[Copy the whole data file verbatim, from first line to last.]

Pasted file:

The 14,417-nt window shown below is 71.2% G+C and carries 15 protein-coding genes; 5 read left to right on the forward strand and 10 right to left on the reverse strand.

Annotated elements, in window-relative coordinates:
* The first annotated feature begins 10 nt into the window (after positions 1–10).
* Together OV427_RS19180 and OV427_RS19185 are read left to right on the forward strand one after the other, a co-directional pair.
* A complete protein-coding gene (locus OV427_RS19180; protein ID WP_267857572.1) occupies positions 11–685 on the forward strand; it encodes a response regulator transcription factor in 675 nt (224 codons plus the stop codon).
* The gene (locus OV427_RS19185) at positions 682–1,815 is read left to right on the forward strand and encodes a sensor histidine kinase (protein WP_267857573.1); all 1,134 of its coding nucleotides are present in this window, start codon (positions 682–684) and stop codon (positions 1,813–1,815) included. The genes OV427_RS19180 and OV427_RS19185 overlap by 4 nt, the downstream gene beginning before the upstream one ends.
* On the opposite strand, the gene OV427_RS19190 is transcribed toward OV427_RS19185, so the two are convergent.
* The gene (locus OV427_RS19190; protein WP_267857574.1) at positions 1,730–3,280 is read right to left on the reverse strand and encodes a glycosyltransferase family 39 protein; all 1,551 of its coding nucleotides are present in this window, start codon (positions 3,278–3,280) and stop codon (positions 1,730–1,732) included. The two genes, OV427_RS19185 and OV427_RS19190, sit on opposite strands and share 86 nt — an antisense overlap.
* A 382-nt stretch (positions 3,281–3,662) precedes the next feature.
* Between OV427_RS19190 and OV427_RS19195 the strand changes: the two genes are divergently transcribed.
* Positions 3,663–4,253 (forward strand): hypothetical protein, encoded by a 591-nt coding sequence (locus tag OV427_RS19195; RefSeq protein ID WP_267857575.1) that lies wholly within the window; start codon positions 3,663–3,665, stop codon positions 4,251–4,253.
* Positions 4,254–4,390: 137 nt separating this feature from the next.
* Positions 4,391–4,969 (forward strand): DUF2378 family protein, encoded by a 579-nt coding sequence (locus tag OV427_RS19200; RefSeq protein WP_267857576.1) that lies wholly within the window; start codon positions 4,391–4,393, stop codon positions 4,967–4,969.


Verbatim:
The 14,417-nt window shown below is 71.2% G+C and carries 15 protein-coding genes; 5 read left to right on the forward strand and 10 right to left on the reverse strand.

Annotated elements, in window-relative coordinates:
* The first annotated feature begins 10 nt into the window (after positions 1–10).
* Together OV427_RS19180 and OV427_RS19185 are read left to right on the forward strand one after the other, a co-directional pair.
* A complete protein-coding gene (locus OV427_RS19180; protein ID WP_267857572.1) occupies positions 11–685 on the forward strand; it encodes a response regulator transcription factor in 675 nt (224 codons plus the stop codon).
* The gene (locus OV427_RS19185) at positions 682–1,815 is read left to right on the forward strand and encodes a sensor histidine kinase (protein WP_267857573.1); all 1,134 of its coding nucleotides are present in this window, start codon (positions 682–684) and stop codon (positions 1,813–1,815) included. The genes OV427_RS19180 and OV427_RS19185 overlap by 4 nt, the downstream gene beginning before the upstream one ends.
* On the opposite strand, the gene OV427_RS19190 is transcribed toward OV427_RS19185, so the two are convergent.
* The gene (locus OV427_RS19190; protein WP_267857574.1) at positions 1,730–3,280 is read right to left on the reverse strand and encodes a glycosyltransferase family 39 protein; all 1,551 of its coding nucleotides are present in this window, start codon (positions 3,278–3,280) and stop codon (positions 1,730–1,732) included. The two genes, OV427_RS19185 and OV427_RS19190, sit on opposite strands and share 86 nt — an antisense overlap.
* A 382-nt stretch (positions 3,281–3,662) precedes the next feature.
* Between OV427_RS19190 and OV427_RS19195 the strand changes: the two genes are divergently transcribed.
* Positions 3,663–4,253 (forward strand): hypothetical protein, encoded by a 591-nt coding sequence (locus tag OV427_RS19195; RefSeq protein ID WP_267857575.1) that lies wholly within the window; start codon positions 3,663–3,665, stop codon positions 4,251–4,253.
* Positions 4,254–4,390: 137 nt separating this feature from the next.
* Positions 4,391–4,969 (forward strand): DUF2378 family protein, encoded by a 579-nt coding sequence (locus tag OV427_RS19200; RefSeq protein WP_267857576.1) that lies wholly within the window; start codon positions 4,391–4,393, stop codon positions 4,967–4,969.